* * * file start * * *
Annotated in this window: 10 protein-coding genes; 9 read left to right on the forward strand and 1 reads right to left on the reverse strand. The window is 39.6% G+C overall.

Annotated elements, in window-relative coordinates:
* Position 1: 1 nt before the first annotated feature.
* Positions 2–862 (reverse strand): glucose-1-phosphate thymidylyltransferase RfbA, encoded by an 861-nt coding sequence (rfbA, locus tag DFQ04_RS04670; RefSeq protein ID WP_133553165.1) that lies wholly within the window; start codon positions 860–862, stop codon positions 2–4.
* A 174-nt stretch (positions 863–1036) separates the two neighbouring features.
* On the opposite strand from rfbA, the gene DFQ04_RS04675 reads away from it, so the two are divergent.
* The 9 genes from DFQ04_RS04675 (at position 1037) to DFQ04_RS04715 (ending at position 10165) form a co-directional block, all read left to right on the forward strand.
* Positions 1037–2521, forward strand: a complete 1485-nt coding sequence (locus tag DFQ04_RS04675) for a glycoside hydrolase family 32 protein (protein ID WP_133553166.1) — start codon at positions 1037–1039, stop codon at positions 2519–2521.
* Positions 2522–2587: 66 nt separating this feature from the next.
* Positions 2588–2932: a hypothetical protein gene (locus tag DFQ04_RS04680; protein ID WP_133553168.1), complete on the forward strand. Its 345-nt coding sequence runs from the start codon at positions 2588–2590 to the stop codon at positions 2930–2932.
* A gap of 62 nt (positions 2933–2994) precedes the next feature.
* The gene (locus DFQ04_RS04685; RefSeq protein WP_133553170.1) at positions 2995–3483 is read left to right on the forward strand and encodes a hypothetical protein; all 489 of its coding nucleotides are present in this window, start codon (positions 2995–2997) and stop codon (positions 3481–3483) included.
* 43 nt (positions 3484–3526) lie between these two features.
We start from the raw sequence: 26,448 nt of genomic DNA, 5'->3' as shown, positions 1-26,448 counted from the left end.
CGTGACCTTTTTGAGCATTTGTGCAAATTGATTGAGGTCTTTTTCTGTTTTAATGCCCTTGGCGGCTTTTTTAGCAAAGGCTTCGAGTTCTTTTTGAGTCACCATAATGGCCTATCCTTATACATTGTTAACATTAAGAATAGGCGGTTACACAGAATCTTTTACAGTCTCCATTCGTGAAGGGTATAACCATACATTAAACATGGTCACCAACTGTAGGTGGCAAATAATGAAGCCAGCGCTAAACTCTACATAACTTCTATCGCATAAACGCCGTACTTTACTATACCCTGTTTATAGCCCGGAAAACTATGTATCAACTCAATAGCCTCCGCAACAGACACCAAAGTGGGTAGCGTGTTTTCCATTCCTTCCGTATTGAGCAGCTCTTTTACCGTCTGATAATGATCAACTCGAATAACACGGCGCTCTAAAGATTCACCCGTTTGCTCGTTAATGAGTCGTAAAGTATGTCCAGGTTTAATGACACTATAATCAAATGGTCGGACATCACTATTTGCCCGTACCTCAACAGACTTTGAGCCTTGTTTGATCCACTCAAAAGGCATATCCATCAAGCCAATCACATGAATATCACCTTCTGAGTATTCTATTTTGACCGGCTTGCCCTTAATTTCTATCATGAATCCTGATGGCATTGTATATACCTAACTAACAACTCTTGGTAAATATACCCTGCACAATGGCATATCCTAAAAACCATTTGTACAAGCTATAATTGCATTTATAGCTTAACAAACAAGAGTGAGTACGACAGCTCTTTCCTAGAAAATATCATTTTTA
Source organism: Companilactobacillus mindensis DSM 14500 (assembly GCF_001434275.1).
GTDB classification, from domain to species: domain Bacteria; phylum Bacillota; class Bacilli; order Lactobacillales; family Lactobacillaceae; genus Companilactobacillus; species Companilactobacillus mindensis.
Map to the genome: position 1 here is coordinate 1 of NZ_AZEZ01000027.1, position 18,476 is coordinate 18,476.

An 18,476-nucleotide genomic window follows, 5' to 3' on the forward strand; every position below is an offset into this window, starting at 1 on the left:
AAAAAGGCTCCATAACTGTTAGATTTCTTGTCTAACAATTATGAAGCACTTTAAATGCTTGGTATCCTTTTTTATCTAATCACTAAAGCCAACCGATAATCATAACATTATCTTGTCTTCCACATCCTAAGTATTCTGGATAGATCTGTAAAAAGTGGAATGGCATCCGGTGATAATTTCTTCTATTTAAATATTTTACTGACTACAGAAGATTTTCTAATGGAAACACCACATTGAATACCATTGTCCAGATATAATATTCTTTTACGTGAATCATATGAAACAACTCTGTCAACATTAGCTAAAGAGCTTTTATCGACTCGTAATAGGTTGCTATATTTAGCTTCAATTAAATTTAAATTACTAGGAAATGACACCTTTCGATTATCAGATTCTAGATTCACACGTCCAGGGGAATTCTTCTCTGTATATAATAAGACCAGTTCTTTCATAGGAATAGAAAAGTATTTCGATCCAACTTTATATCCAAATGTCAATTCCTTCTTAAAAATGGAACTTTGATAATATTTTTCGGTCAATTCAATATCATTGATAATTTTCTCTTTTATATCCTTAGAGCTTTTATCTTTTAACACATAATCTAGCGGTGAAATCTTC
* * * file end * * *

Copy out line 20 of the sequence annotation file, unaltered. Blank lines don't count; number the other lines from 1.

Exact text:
AAAAAGGCTCCATAACTGTTAGATTTCTTGTCTAACAATTATGAAGCACTTTAAATGCTTGGTATCCTTTTTTATCTAATCACTAAAGCCAACCGATAATCATAACATTATCTTGTCTTCCACATCCTAAGTATTCTGGATAGATCTGTAAAAAGTGGAATGGCATCCGGTGATAATTTCTTCTATTTAAATATTTTACTGACTACAGAAGATTTTCTAATGGAAACACCACATTGAATACCATTGTCCAGATATAATATTCTTTTACGTGAATCATATGAAACAACTCTGTCAACATTAGCTAAAGAGCTTTTATCGACTCGTAATAGGTTGCTATATTTAGCTTCAATTAAATTTAAATTACTAGGAAATGACACCTTTCGATTATCAGATTCTAGATTCACACGTCCAGGGGAATTCTTCTCTGTATATAATAAGACCAGTTCTTTCATAGGAATAGAAAAGTATTTCGATCCAACTTTATATCCAAATGTCAATTCCTTCTTAAAAATGGAACTTTGATAATATTTTTCGGTCAATTCAATATCATTGATAATTTTCTCTTTTATATCCTTAGAGCTTTTATCTTTTAACACATAATCTAGCGGTGAAATCTTC